anonymous
  • anonymous
So I've got a simple C program that runs in 40 milliseconds on my x86 (1.6GHz Intel Atom). 40 milliseconds is not fast enough for me; I want it to happen in under 10 milliseconds. How do I optimize my C code? What are the sequence of steps that a programmer takes when optimizing code? How do I profile my program and find out what parts I need to refactor/ use a better algorithm, etc.
Computer Science
jamiebookeater
  • jamiebookeater
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anonymous
  • anonymous
so far all i've done is use gcc -O2 . what else can i do to optimize my program to run in my calculator?
nick67
  • nick67
did you try with this ? -Ofast "Disregard strict standards compliance. -Ofast enables all -O3 optimizations. It also enables optimizations that are not valid for all standard compliant programs. It turns on -ffast-math and the Fortran-specific -fno-protect-parens and -fstack-arrays."
anonymous
  • anonymous
Will you please provide the source code, so that I can have a look on it? You should not depend blindly on optimizations provided by compilers. Before optimizations, know when to optimize, what to optimize, and how to optimize. To answer first problem, if performance improvement is significant without TOOOOOOOOOO MUCH headach, go for it! To answer second problem, use a profiler. It will show you where most of the processing time is consumed in your program. Optimize that part first. For third one, you may use a better algorithm, or employ some *trikcy* fast solutions. It depends upon the case.

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anonymous
  • anonymous
I just tried -Ofast with no luck :( still giving me about 40 milliseconds. here is th e source: #include "prog.h" int main(int argc, char *argv[]) { switch (argc) { case 1: solve_from_stdin(); break; default: return -1; break; } return 0; }
anonymous
  • anonymous
Please provide prog.h as well! In case you are working on some secret project, you may use profiler(s) or ask other project members.
nick67
  • nick67
which way are you measuring the time ?
anonymous
  • anonymous
bash's builtin time command
nick67
  • nick67
did you try removing anything else but the pure main to have the minimum execution time ?
anonymous
  • anonymous
this is what prog.h looks like #ifndef _PROG_H_ #define _PROG_H_ unsigned int a(int *, int *, const unsigned int, const unsigned int); unsigned int b(int *, int *, const unsigned int, const unsigned int, const unsigned int); unsigned int c(int *, const unsigned int); void solve_from_stdin(void); #endif /* ifndef _PROG_H_ */ what prfiler should i use?
anonymous
  • anonymous
AMD APP Profiler is a free C/C++ Profiler
anonymous
  • anonymous
Intel Parallel Studio also contains a profiler.
nick67
  • nick67
In the header file you just have declarations, not definitions, so nobody can understand what the code really does; but could you try to execute a main() without the function call and report the measured execution time ? #include "prog.h" int main(int argc, char *argv[]) { switch (argc) { case 1: // solve_from_stdin(); break; default: return -1; break; } return 0; }
anonymous
  • anonymous
but those kits are both exclusive to Windows/visual studio :( without the solve_from_stdin(), time outputs 0.000 :-D so that one routine is taking 99.9% of cpu time :D
anonymous
  • anonymous
Intell Parallel Studio is available for LINUX as well.
anonymous
  • anonymous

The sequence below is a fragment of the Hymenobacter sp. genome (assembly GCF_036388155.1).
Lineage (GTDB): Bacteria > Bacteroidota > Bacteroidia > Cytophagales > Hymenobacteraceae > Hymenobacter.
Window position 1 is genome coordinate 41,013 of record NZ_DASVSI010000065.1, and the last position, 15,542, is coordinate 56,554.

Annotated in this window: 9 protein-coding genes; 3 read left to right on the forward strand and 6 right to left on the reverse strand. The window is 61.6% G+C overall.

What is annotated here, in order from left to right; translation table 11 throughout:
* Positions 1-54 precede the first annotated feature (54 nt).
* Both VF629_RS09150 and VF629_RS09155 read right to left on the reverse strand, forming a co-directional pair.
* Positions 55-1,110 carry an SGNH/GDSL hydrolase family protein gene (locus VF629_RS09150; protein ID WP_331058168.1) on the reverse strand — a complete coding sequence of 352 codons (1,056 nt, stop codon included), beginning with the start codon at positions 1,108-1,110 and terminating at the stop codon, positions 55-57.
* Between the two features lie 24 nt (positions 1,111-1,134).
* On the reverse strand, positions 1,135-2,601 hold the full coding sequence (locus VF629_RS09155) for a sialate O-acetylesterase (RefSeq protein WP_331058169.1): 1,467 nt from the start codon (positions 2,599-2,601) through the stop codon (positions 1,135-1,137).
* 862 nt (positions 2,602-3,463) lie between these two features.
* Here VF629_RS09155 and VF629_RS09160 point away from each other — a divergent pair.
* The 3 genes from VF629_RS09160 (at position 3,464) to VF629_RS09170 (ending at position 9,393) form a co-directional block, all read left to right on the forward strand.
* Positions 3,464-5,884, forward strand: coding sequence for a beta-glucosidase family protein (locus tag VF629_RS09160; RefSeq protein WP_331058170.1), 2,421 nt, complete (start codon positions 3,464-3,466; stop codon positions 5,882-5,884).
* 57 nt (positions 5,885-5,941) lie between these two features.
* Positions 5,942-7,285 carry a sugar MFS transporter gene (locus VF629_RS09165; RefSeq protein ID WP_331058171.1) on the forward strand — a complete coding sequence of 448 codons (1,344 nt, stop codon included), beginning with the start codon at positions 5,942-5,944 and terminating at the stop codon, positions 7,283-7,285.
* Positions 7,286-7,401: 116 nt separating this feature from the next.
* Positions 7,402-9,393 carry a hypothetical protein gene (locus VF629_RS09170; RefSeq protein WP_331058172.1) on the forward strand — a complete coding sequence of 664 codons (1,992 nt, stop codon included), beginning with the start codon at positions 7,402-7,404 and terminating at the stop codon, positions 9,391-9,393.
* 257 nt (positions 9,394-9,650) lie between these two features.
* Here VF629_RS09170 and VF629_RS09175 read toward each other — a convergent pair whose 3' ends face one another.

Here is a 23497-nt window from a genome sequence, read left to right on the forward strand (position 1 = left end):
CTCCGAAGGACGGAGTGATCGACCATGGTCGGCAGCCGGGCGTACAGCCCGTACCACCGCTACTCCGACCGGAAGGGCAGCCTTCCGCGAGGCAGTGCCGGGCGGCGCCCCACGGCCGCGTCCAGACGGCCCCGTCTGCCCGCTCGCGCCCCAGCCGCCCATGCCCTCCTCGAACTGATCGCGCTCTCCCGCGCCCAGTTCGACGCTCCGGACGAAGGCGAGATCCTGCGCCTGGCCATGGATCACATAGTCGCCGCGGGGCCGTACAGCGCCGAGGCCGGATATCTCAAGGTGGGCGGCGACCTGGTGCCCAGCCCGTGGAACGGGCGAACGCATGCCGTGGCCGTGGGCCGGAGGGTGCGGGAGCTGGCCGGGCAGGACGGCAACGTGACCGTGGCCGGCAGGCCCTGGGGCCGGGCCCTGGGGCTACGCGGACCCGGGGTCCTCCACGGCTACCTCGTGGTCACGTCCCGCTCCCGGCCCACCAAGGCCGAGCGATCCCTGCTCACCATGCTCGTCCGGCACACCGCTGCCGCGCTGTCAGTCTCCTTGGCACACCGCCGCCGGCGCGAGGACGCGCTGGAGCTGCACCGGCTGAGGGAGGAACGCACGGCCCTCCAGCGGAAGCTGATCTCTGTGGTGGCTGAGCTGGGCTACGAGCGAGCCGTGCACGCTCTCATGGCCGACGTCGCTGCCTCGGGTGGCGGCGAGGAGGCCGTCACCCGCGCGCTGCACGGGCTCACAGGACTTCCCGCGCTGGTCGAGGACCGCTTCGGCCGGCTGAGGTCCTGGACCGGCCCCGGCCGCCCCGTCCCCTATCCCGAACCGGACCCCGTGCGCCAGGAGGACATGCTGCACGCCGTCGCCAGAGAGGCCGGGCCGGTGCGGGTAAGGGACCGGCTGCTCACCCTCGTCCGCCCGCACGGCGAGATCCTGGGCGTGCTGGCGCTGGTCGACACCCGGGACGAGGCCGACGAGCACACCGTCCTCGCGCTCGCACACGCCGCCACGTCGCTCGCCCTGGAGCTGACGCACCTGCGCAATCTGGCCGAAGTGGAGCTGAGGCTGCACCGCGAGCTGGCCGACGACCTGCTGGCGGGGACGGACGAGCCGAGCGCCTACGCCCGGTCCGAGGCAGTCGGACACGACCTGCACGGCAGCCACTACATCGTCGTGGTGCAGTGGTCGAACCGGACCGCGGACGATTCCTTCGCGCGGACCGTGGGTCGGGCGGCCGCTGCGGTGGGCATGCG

that's awesome I'll check my package manager then
anonymous
  • anonymous
alright I have intel parallel studio xe in my package manager
nick67
  • nick67
ok, now reactivate the call to the function but eliminate any action in the function body, then go on reactivating part of the code in the function body until you can understand which part is taking more execution time
nick67
  • nick67
old times profiling style :-)
anonymous
  • anonymous
okay I deactivated procedure a() and I'm also getting 0.000 from bash
anonymous
  • anonymous
but procedure a() calls procedure b()
nick67
  • nick67
then reactivate procedure a() but not procedure b()
anonymous
  • anonymous
that decreased my time from 40 to 22 ms
nick67
  • nick67
does procedure a() do anything else apart calling procedure b() ?
anonymous
  • anonymous
procedure a also calls itself before calling procedure b
nick67
  • nick67
it sounds strange, it should loop forever, unless there is some kind of counter to avoid it
anonymous
  • anonymous
yeah at the start it tests for the value of (const int $1 + const int $2) / 2
nick67
  • nick67
is the function solve_from_stdin() recursive ?
anonymous
  • anonymous
here's procedure b() void merge_int(int* left, unsigned int len_left, int* right, unsigned int len_right, int* end) { unsigned int i, j, k; for (i = j = k = 0; i < len_left && j < len_right; ++k) { if (left[i] < right[j]) { end[k] = left[i]; ++i; } else { end[k] = right[j]; ++j; } } for (; i < len_left; ++i, ++k) { end[k] = left[i]; } for (; j < len_right; ++j, ++k) { end[k] = right[j]; } }
nick67
  • nick67
is the b() procedure called just once in the a() procedure ?
anonymous
  • anonymous
right just once
anonymous
  • anonymous
but since a() calls itself recursively, it ends up calling b quite a lot of times :)
nick67
  • nick67
if so you could try to directly write the b() procedure's content into the a() procedure body, so that you save one function call time (context saving time into the stack)
anonymous
  • anonymous
I got a seg fault :(
nick67
  • nick67
did you use correct types for left, right, end variables ?
anonymous
  • anonymous
alright I'm going to refurbish my code and use a different data structure and see how it goes...

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